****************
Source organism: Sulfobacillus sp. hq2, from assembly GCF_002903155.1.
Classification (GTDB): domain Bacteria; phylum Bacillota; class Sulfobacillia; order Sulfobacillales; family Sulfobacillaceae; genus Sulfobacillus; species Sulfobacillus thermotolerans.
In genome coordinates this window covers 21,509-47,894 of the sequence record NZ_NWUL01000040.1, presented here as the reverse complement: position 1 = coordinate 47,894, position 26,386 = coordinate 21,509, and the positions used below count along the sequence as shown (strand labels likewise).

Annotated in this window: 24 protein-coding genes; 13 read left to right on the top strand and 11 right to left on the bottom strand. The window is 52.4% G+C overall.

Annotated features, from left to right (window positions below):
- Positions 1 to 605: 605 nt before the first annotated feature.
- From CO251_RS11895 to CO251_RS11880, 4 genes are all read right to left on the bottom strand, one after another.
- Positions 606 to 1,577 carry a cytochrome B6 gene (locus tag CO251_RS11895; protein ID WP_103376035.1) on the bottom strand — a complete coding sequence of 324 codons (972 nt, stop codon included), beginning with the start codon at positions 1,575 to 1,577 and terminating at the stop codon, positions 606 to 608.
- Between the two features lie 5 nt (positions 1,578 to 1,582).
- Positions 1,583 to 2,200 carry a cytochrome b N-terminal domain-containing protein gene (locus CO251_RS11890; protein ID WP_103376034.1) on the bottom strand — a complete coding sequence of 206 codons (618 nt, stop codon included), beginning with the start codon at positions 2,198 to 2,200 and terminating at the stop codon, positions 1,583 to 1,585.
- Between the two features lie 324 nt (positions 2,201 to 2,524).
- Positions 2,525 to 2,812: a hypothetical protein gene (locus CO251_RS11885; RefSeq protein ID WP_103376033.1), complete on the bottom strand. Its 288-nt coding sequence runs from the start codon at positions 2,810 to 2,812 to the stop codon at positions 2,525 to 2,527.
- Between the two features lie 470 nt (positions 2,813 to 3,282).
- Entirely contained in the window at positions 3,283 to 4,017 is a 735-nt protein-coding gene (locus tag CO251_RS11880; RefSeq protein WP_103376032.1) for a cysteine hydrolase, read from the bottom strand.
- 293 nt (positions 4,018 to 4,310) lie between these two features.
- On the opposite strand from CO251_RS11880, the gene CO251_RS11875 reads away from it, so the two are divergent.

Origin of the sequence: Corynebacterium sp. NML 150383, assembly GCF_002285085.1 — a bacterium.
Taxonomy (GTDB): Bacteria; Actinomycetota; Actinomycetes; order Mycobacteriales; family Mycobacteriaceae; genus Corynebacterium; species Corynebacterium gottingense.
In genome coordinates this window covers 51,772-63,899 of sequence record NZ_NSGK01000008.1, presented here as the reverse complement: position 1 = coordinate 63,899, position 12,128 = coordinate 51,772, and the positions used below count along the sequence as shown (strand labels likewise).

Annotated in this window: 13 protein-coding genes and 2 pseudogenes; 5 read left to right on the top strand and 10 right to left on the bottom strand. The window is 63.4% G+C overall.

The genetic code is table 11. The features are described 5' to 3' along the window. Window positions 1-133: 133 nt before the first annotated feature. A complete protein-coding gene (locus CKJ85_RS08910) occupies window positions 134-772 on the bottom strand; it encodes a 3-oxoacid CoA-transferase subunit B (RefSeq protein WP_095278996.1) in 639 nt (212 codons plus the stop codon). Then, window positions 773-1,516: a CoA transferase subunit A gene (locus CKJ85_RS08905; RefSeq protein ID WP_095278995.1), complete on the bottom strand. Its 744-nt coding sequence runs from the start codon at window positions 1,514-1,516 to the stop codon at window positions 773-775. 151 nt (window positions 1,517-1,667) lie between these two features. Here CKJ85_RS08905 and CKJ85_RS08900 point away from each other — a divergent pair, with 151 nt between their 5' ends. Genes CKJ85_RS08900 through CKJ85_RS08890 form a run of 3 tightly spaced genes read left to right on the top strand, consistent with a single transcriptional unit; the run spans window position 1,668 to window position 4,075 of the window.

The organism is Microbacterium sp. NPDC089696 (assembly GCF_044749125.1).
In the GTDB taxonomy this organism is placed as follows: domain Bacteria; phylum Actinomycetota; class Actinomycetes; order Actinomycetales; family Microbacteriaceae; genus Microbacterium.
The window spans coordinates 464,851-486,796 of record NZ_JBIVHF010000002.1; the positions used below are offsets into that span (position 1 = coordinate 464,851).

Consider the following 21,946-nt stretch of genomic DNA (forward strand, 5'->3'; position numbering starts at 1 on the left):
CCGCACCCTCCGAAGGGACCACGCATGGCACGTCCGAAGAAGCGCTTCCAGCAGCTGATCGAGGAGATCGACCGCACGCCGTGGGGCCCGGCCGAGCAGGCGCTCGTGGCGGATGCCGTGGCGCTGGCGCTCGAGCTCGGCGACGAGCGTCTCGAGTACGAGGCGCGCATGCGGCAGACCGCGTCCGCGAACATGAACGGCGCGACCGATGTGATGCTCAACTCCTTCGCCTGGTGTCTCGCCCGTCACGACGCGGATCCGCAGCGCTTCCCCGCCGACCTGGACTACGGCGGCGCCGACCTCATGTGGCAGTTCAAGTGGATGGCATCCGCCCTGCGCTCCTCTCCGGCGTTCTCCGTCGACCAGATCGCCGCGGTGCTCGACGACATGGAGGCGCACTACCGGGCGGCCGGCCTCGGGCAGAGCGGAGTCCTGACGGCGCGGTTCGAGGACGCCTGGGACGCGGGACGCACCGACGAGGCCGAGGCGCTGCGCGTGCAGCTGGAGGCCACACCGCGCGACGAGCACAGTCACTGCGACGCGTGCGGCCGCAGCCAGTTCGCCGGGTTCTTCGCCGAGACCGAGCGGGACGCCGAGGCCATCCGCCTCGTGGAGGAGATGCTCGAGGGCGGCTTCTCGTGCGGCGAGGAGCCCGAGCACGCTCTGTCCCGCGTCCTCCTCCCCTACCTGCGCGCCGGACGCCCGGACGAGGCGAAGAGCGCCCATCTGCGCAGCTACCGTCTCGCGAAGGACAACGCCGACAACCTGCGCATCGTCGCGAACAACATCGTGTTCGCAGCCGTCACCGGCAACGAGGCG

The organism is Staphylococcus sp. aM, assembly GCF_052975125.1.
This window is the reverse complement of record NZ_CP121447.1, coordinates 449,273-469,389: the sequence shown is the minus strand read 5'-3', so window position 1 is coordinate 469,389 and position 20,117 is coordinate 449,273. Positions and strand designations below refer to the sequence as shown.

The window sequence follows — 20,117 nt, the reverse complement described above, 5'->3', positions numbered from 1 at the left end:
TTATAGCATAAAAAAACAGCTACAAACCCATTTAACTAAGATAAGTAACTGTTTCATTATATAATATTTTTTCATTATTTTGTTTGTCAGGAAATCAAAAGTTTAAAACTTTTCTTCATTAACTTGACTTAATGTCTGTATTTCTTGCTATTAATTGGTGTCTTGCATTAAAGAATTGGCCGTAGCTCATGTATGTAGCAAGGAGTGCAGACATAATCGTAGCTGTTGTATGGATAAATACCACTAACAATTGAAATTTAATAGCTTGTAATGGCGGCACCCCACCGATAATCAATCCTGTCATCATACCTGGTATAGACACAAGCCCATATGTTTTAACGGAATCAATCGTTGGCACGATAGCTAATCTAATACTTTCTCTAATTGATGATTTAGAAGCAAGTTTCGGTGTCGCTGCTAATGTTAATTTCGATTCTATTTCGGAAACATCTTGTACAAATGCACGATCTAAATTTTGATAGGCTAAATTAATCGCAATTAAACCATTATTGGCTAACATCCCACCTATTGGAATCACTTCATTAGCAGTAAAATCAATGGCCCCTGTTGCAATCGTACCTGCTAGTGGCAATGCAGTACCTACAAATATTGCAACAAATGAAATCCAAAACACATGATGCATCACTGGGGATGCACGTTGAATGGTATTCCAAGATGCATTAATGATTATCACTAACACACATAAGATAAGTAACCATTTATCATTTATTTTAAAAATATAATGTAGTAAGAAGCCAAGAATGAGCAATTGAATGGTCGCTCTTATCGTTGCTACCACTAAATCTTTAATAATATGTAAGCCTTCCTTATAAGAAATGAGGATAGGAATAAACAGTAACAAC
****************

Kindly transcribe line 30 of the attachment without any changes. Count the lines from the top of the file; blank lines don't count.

TTATAGCATAAAAAAACAGCTACAAACCCATTTAACTAAGATAAGTAACTGTTTCATTATATAATATTTTTTCATTATTTTGTTTGTCAGGAAATCAAAAGTTTAAAACTTTTCTTCATTAACTTGACTTAATGTCTGTATTTCTTGCTATTAATTGGTGTCTTGCATTAAAGAATTGGCCGTAGCTCATGTATGTAGCAAGGAGTGCAGACATAATCGTAGCTGTTGTATGGATAAATACCACTAACAATTGAAATTTAATAGCTTGTAATGGCGGCACCCCACCGATAATCAATCCTGTCATCATACCTGGTATAGACACAAGCCCATATGTTTTAACGGAATCAATCGTTGGCACGATAGCTAATCTAATACTTTCTCTAATTGATGATTTAGAAGCAAGTTTCGGTGTCGCTGCTAATGTTAATTTCGATTCTATTTCGGAAACATCTTGTACAAATGCACGATCTAAATTTTGATAGGCTAAATTAATCGCAATTAAACCATTATTGGCTAACATCCCACCTATTGGAATCACTTCATTAGCAGTAAAATCAATGGCCCCTGTTGCAATCGTACCTGCTAGTGGCAATGCAGTACCTACAAATATTGCAACAAATGAAATCCAAAACACATGATGCATCACTGGGGATGCACGTTGAATGGTATTCCAAGATGCATTAATGATTATCACTAACACACATAAGATAAGTAACCATTTATCATTTATTTTAAAAATATAATGTAGTAAGAAGCCAAGAATGAGCAATTGAATGGTCGCTCTTATCGTTGCTACCACTAAATCTTTAATAATATGTAAGCCTTCCTTATAAGAAATGAGGATAGGAATAAACAGTAACAAC